A PHA aneurysm was incidentally detected during a CT examination of a 65-year-old woman undergoing a follow-up evaluation for a gallbladder polyp. The patient had no history of abdominal trauma or surgery or a family history of aneurismal disease.
Enhanced abdominal CT showed the presence of a saccular aneurysm of the PHA, 2.9 cm in diameter (Figure 1A,B). We attempted to isolate and pack the PHA aneurysm using detachable coils. A 5-French sheath (Medikit, Miyazaki, Japan) was inserted in the right femoral artery. Celiac arteriography showed the saccular aneurysm, located distally in the PHA (Figure 2A). Superior mesenteric arteriography did not reveal any additional aneurysms. A 5.2-French balloon catheter, 9 mm in diameter (Terumo Clinical Supply, Gifu, Japan), was advanced to the common hepatic artery in order to control blood flow and avoid migration of the coils (Figure 2B). Under balloon occlusion, a 2.0-Fr microcatheter (Goldcrest Neo, Kosin, Tokyo, Japan) was advanced to the origin of the right and left hepatic arteries to be used as efferent arteries. We then performed embolization from the origin of the right and left hepatic arteries to the distal part of the PHA using interlocking detachable coils (IDC, Boston, MA, USA). Next, we pulled back the microcatheter into the aneurysm, and performed embolization of the aneurysm by packing with platinum coils (Tornade, Cook Medical, USA). Finally, we performed embolization at the proximal site of the PHA using platinum coils.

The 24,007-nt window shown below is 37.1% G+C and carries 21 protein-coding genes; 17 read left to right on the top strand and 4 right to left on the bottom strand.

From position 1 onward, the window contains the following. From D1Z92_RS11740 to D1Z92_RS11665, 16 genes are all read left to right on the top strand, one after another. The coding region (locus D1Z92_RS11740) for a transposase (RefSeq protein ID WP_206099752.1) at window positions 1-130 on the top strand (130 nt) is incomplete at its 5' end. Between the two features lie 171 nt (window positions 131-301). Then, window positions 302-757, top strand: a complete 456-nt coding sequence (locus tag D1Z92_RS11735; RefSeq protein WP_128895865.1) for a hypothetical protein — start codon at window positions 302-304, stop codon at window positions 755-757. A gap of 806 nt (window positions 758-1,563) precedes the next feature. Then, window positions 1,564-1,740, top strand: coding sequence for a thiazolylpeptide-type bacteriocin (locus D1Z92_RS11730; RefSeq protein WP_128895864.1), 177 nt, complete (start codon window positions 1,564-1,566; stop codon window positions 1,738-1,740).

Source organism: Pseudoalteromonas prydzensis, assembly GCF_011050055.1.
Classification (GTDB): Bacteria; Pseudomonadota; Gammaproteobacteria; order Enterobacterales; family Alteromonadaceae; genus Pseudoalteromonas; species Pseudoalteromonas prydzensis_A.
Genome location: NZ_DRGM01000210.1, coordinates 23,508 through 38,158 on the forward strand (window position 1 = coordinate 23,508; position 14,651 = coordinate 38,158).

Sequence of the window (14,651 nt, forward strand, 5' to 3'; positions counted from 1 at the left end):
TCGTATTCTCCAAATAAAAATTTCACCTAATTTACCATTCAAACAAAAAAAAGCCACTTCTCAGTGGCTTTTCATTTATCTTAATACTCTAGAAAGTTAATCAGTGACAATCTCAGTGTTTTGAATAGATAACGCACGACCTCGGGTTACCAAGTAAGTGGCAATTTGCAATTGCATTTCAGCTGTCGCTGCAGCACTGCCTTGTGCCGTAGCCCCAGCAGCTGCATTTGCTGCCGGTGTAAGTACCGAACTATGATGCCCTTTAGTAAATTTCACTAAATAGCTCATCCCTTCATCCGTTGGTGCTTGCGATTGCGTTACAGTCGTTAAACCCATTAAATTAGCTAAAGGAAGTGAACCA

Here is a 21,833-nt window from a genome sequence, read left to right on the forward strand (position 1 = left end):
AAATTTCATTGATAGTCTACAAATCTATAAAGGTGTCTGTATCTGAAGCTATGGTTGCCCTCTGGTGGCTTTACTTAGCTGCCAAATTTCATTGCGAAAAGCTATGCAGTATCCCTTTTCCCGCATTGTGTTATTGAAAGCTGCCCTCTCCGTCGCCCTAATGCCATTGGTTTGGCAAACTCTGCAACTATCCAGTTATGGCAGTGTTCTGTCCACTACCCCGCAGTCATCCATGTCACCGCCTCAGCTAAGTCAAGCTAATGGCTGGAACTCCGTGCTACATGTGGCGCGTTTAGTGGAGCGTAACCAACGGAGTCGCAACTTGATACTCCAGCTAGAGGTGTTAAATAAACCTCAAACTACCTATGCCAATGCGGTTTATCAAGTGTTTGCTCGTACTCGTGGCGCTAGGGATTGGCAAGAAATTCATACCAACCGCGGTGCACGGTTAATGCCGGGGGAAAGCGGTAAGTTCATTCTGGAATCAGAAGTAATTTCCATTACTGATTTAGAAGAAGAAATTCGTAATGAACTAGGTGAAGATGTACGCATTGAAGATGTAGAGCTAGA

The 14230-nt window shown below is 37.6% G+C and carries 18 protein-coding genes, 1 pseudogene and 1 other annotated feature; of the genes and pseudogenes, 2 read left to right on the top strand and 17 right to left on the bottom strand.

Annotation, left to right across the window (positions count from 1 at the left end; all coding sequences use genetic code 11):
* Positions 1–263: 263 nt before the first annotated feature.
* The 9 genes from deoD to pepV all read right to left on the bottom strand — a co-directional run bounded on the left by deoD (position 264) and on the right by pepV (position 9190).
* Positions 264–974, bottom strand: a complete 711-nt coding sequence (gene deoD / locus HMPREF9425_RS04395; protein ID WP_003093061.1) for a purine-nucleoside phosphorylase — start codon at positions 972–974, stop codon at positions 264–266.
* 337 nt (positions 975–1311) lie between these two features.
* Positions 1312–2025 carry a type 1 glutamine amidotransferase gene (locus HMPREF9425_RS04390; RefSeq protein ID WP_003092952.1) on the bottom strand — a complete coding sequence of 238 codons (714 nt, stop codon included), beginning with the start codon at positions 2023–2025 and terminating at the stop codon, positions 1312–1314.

Postembolization celiac arteriography showed complete disappearance of the aneurysm. Moreover, blood flow to the liver parenchyma was mediated by a collateral pathway via the right and left gastric arteries (Figure 2C,D). After the procedure, hepatic enzyme laboratory values did not worsen. Follow-up CT 1 month after embolization indicated no liver infarction.
HAAs account for 20% of all splanchnic aneurysms, and almost 50–75% of these are true aneurysms [1,2]. The etiology of HAAs varies and includes trauma, infection, iatrogenicity, atherosclerosis, and necrotizing vasculitis caused by polyarteritis nodosa or fibromuscular dysplasia [1-3]. HAAs are generally asymptomatic and usually found incidentally by imaging studies such as CT or ultrasonography. The most common symptoms are right upper quadrant abdominal pain radiating to the back, jaundice, and intra-abdominal or gastrointestinal hemorrhage [1-3].
In the last decade, HAA rupture was reported in 65% of cases, and this was associated with a mortality rate of 21% . Treatment is recommended for HAAs with a diameter of more than 2 cm . More than 70% of HAAs are isolated to the segment proximal to the hilum of the liver, whereas 20% have combined intra- and extraparenchymal involvement; only 3% are localized exclusively within liver .